By Clare Vanderpool
Delacorte Books for Young Readers, 2013
Audience: Younger Teens
At the end of World War II, Jack Baker, a landlocked Kansas boy, is suddenly uprooted after his mother’s death and placed in a boy’s boarding school in Maine. There, Jack encounters Early Auden, the strangest of boys, who reads the number pi as a story and collects clippings about the sightings of a great black bear in the nearby mountains.
Newcomer Jack feels lost yet can’t help being drawn to Early, who won’t believe what everyone accepts to be the truth about the Great Appalachian Bear, Timber Rattlesnakes, and the legendary school hero known as The Fish, who never returned from the war. When the boys find themselves unexpectedly alone at school, they embark on a quest on the Appalachian Trail in search of the great black bear.
But what they are searching for is sometimes different from what they find. They will meet truly strange characters, each of whom figures into the pi story Early weaves as they travel, while discovering things they never realized about themselves and others in their lives.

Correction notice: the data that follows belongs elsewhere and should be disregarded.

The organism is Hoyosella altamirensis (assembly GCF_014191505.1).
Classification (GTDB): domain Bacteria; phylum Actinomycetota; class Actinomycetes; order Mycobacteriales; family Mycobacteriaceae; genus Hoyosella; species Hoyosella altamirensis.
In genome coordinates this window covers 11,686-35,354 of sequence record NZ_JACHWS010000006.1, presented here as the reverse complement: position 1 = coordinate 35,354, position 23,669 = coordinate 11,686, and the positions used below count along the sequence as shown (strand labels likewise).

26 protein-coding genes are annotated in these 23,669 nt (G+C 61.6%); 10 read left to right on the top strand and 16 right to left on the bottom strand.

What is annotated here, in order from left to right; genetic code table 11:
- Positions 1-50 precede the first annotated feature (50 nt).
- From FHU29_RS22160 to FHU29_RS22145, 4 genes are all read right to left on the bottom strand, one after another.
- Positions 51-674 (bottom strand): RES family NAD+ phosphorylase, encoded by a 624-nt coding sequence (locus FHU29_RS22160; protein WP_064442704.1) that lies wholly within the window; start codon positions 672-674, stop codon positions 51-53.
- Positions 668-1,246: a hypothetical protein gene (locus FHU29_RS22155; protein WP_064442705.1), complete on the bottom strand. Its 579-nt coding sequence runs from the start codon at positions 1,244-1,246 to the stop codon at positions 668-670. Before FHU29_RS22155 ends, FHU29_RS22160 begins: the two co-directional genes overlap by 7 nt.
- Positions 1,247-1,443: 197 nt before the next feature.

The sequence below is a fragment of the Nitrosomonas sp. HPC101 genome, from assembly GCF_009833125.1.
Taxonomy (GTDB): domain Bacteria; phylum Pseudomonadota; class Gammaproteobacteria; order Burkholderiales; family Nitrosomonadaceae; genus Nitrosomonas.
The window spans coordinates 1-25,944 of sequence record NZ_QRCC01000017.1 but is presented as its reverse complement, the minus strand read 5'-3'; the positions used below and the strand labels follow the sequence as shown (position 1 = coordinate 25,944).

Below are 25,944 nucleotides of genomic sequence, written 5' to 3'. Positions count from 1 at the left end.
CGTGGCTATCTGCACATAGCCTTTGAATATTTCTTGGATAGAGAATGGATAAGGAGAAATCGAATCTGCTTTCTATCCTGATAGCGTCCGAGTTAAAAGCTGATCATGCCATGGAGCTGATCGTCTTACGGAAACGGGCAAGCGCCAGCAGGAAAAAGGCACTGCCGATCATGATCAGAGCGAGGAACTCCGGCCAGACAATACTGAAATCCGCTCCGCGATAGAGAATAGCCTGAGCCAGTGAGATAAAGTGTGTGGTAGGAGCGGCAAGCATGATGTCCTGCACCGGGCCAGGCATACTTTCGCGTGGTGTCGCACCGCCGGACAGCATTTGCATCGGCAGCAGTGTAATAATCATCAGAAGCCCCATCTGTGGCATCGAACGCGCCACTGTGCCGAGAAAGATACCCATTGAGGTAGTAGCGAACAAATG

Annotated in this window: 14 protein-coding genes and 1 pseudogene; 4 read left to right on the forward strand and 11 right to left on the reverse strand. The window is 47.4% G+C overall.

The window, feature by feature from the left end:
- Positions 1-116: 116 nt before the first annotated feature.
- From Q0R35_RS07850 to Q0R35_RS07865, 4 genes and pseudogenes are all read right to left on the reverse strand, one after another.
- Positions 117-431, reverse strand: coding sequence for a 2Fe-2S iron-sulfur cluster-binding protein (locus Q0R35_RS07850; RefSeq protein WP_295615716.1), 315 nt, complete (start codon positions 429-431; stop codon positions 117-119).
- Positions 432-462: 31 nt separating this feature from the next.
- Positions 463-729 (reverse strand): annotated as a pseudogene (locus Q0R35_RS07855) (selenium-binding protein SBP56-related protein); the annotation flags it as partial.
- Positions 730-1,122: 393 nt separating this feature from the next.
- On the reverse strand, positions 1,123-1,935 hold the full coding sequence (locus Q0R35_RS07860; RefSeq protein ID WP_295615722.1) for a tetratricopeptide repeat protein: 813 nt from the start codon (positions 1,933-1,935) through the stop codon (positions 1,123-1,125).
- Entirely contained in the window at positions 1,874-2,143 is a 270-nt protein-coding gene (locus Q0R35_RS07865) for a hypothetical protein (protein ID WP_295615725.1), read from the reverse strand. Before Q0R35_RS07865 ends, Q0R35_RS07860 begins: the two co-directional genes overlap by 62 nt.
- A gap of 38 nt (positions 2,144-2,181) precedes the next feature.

My biggest complaint about this one was that there weren’t any girls in it. It would have been so much fun to read about a spunky girl on an adventure. I understand because of the boarding school situation, that probably wasn’t possible. However, books are always more interesting to me when there are girls in them.
I know nothing about pi. I know it’s a special number. But how is it a special number? Couldn’t anyone just invent a repeating number? Clearly, I’m not a math person. Maybe if I saw the world the way that Early did, I would understand better. I love the way that he told a story with the numbers, but I really worried that he would be devastated with what he found out.
That being said, I found Early more interesting than Jack. I understand why the story was told from Jack’s point of view - we could slowly get to know Early through Jack’s eyes. I still would be interested to see a story through Early’s point of view. A sequel, perhaps?